by sadia_badhon | February 25, 2021 10:43 am
by Brad Adsit, CDT, LEEP AP, and Scott Cathcart
A key factor in successful commercial guardrail application is the attachment of the posts to the substructure (substrate). Many pre-engineered post attachment methods are available to meet diverse needs of commercial projects, including mounting to concrete, structural steel, and engineered wood, or projects with sleeper framing over ethylene propylene diene monomer (EPDM), and fluid-applied membranes.
Additional post attachment options can accommodate fascia mounting with an offset, core mount and block-out, pedestal and paver systems, and several parapet and pony wall applications. All of them can be used in conjunction with various types of connecting hardware, including lag screws, thru bolts, expansion anchors (for concrete), and other specialty connection hardware.
Post attachment options
The most common post mounting option for commercial guardrail applications include base (surface), direct fascia, fascia bracket, and stanchion.
Base (surface) mount
A base, or surface, mount solution is used to mount posts with an attached base plate directly on top of deck, patio, or stair tread surfaces. This type of mounting method can be used on both flat surfaces and angled runs and is a good choice for wide decks or walkways, and cases where there is no concern with posts consuming space on the structure.
In the majority of instances, concrete decks, wall top railings, interior pony walls, and exterior parapet walls will call for surface-mounted posts. Similarly, level wooden decks with at least 76 mm (3 in.) of structural backing at the post locations and rooftop decks with gutters or other obstructions that can prevent fascia mounting are well-suited for surface mounting.
Despite the need for more bolts on a standard install when compared to fascia mounting, surface-mounted posts can be simpler to fix on a level surface. On raised structures, surface mounting enables the installation of posts from the top instead of using a ladder, lift, or leaning over the side of the structure. In most cases, the installer will be able to use shorter bolts since the mounting plate will make direct contact with the surface.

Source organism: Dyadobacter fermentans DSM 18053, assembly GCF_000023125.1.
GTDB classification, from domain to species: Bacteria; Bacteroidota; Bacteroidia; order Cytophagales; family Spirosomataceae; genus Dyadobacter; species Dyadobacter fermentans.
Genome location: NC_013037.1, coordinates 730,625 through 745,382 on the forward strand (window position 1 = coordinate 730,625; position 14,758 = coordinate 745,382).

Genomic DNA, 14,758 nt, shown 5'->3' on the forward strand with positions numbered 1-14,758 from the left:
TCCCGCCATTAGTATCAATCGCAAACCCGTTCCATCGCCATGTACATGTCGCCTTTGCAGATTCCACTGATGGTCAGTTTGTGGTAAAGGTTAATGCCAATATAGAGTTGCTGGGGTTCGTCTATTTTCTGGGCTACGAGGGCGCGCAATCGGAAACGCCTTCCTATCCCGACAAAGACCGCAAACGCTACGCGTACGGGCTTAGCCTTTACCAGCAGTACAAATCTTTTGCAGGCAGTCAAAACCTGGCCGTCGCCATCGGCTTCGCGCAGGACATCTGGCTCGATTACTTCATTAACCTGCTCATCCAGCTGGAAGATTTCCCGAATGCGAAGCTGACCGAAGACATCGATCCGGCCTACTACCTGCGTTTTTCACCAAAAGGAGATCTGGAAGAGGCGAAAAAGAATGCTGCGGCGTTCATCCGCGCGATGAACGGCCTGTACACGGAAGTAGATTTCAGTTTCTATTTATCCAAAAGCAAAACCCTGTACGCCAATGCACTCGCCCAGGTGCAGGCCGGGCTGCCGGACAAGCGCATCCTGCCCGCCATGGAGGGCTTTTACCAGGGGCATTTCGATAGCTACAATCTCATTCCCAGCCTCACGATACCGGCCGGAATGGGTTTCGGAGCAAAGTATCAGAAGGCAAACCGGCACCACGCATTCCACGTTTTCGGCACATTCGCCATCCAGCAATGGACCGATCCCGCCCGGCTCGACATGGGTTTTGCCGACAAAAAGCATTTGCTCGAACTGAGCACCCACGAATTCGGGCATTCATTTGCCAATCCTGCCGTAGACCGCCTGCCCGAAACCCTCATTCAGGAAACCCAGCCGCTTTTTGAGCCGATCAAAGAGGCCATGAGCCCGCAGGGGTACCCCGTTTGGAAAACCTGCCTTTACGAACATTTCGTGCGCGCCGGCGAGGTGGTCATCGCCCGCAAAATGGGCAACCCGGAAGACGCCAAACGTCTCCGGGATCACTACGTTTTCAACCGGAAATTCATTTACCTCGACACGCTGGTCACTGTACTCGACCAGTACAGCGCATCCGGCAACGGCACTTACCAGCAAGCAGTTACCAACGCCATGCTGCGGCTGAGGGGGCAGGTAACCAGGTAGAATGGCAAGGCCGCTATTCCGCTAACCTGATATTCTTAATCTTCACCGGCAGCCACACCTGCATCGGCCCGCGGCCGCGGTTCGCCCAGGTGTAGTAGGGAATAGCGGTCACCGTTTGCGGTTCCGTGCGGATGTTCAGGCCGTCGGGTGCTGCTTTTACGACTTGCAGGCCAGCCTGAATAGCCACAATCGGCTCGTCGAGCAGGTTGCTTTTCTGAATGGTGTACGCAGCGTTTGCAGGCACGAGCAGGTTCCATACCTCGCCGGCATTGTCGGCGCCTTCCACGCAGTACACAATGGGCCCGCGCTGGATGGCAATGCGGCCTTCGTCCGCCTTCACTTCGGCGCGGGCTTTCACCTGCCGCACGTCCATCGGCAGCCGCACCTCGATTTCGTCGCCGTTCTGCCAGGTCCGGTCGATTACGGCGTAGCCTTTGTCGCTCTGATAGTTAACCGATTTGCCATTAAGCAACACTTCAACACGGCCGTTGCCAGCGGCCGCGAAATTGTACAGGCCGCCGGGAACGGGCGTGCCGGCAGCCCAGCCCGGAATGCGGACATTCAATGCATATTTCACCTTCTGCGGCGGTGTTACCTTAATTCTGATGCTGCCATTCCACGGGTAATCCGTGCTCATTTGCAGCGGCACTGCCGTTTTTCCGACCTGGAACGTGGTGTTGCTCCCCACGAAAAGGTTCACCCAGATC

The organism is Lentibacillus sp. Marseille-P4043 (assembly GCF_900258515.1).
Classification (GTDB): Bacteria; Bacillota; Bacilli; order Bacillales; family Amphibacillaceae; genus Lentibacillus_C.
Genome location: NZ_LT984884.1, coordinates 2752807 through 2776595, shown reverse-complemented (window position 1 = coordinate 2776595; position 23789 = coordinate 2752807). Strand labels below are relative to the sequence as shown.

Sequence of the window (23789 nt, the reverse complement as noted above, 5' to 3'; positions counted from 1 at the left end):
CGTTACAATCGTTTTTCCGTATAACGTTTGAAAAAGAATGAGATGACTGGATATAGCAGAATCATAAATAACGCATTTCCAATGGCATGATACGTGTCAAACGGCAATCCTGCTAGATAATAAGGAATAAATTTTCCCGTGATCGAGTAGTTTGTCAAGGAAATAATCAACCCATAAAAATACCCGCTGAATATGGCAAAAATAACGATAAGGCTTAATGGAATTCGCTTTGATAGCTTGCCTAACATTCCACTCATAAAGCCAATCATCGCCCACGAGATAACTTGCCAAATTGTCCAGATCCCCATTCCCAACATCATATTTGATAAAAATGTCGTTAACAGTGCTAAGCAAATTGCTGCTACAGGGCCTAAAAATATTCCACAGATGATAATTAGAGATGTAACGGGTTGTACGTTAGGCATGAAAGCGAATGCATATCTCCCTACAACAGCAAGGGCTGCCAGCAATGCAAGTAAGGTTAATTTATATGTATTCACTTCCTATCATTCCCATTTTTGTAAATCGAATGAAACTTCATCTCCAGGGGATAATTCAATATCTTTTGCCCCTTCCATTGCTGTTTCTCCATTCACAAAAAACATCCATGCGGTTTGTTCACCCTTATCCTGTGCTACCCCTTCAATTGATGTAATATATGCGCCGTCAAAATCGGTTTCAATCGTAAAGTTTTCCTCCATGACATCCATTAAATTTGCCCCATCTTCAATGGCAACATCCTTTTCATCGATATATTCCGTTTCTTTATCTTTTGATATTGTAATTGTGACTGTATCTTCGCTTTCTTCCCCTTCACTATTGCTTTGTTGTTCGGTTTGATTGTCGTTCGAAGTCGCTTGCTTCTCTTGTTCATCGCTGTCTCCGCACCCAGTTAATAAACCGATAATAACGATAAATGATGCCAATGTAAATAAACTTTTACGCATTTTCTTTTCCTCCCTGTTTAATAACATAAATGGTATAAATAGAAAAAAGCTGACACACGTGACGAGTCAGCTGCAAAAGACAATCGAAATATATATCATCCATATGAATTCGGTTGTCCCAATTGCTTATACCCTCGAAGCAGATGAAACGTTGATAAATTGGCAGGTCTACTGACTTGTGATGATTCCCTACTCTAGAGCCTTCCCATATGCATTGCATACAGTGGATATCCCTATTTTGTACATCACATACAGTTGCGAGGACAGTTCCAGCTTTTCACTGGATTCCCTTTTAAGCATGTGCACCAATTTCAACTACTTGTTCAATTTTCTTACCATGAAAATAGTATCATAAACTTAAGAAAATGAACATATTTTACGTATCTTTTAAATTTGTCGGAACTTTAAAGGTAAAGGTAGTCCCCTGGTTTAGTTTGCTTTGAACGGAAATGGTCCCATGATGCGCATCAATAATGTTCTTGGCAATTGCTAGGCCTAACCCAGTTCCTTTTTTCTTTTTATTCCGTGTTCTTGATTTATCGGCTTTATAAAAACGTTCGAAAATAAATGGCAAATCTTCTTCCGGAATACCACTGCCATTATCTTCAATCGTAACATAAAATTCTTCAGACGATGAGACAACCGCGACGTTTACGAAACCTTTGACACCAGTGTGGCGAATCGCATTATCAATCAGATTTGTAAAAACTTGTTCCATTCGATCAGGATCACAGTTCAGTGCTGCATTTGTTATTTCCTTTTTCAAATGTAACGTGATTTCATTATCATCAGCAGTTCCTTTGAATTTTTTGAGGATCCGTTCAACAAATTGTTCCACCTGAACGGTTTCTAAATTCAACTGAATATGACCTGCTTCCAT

Direct fascia mount
While surface-mounted posts can require up to 152 mm (6 in.) of space around the perimeter due to the size and location of the mounting plates, direct fascia-mounted railing posts do not take up space on top of the deck. Additionally, fascia-mounted posts are less expensive, especially in cases where they are bolted directly through the post, typically utilizing two to three bolts instead of a mounting plate with four bolts.
Direct fascia mounting is usually recommended for smaller surfaces where space is an issue and the surface is uneven. It is important to be able to adjust the posts up or down, as needed. Fascia mounting also lends itself to situations where
a standoff plate needs to be used to avoid a drip-edge flashing or where minimal backing makes it necessary to use a four-bolt mounting plate.
Many decks, especially those on rooftops, use a waterproof membrane to ensure the structure is protected from water. Direct fascia mounting helps ensure the railing posts do not puncture the waterproof membrane. Additionally, it provides a cleaner aesthetic as they hide the deck hardware along the side of the structure.
When using this method, post spacing may have to be reduced to account for the reduced cross-section where the hole is drilled.
Fascia bracket mount
Fascia mount brackets are designed for side mounting to fascia or rim joists when decking or nosing trim extends beyond the edge of the fascia board. These brackets are often used for installation of posts on flat roofs and concrete decks and accommodate both straight and corner runs.
Posts are attached using metal brackets that have a 31-mm (1 ¼-in.) stand-off and are installed flush with the fascia board.
Stanchions are used to mount posts to stone or tile-covered concrete slabs, or on roof decks where the penetration of waterproof roofing membranes must be minimized. Short stanchions are attached to the structural members prior to pouring the slab or laying the roof membrane. Railing posts are then sleeved over the protruding stanchion ends and secured with screws. Stanchions are available in steel, aluminum, and stainless steel.